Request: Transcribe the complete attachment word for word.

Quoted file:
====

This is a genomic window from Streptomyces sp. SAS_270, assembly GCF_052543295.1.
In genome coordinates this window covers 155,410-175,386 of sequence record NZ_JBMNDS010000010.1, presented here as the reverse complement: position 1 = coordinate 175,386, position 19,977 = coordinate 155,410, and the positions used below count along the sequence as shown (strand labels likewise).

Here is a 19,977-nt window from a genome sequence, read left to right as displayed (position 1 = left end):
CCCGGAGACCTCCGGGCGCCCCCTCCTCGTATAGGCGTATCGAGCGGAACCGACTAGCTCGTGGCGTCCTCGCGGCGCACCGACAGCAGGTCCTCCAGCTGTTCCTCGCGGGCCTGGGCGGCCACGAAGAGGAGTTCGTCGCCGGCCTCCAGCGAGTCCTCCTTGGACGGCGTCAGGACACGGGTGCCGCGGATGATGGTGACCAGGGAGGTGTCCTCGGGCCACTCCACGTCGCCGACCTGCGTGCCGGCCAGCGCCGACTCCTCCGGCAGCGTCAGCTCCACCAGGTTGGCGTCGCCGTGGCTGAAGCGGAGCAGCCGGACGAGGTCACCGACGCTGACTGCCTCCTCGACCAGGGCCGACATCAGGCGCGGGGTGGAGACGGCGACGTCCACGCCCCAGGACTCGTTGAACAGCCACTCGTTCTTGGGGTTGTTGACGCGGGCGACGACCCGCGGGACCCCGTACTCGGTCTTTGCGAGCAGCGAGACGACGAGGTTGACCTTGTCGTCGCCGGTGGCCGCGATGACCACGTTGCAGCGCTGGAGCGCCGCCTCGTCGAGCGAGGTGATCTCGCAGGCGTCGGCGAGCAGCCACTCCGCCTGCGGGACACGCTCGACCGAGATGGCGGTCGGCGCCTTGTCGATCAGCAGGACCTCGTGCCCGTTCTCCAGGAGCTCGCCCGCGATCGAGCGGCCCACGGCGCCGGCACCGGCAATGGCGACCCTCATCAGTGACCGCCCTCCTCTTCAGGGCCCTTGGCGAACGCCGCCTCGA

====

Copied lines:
This is a genomic window from Streptomyces sp. SAS_270, assembly GCF_052543295.1.
In genome coordinates this window covers 155,410-175,386 of sequence record NZ_JBMNDS010000010.1, presented here as the reverse complement: position 1 = coordinate 175,386, position 19,977 = coordinate 155,410, and the positions used below count along the sequence as shown (strand labels likewise).

Here is a 19,977-nt window from a genome sequence, read left to right as displayed (position 1 = left end):
CCCGGAGACCTCCGGGCGCCCCCTCCTCGTATAGGCGTATCGAGCGGAACCGACTAGCTCGTGGCGTCCTCGCGGCGCACCGACAGCAGGTCCTCCAGCTGTTCCTCGCGGGCCTGGGCGGCCACGAAGAGGAGTTCGTCGCCGGCCTCCAGCGAGTCCTCCTTGGACGGCGTCAGGACACGGGTGCCGCGGATGATGGTGACCAGGGAGGTGTCCTCGGGCCACTCCACGTCGCCGACCTGCGTGCCGGCCAGCGCCGACTCCTCCGGCAGCGTCAGCTCCACCAGGTTGGCGTCGCCGTGGCTGAAGCGGAGCAGCCGGACGAGGTCACCGACGCTGACTGCCTCCTCGACCAGGGCCGACATCAGGCGCGGGGTGGAGACGGCGACGTCCACGCCCCAGGACTCGTTGAACAGCCACTCGTTCTTGGGGTTGTTGACGCGGGCGACGACCCGCGGGACCCCGTACTCGGTCTTTGCGAGCAGCGAGACGACGAGGTTGACCTTGTCGTCGCCGGTGGCCGCGATGACCACGTTGCAGCGCTGGAGCGCCGCCTCGTCGAGCGAGGTGATCTCGCAGGCGTCGGCGAGCAGCCACTCCGCCTGCGGGACACGCTCGACCGAGATGGCGGTCGGCGCCTTGTCGATCAGCAGGACCTCGTGCCCGTTCTCCAGGAGCTCGCCCGCGATCGAGCGGCCCACGGCGCCGGCACCGGCAATGGCGACCCTCATCAGTGACCGCCCTCCTCTTCAGGGCCCTTGGCGAACGCCGCCTCGA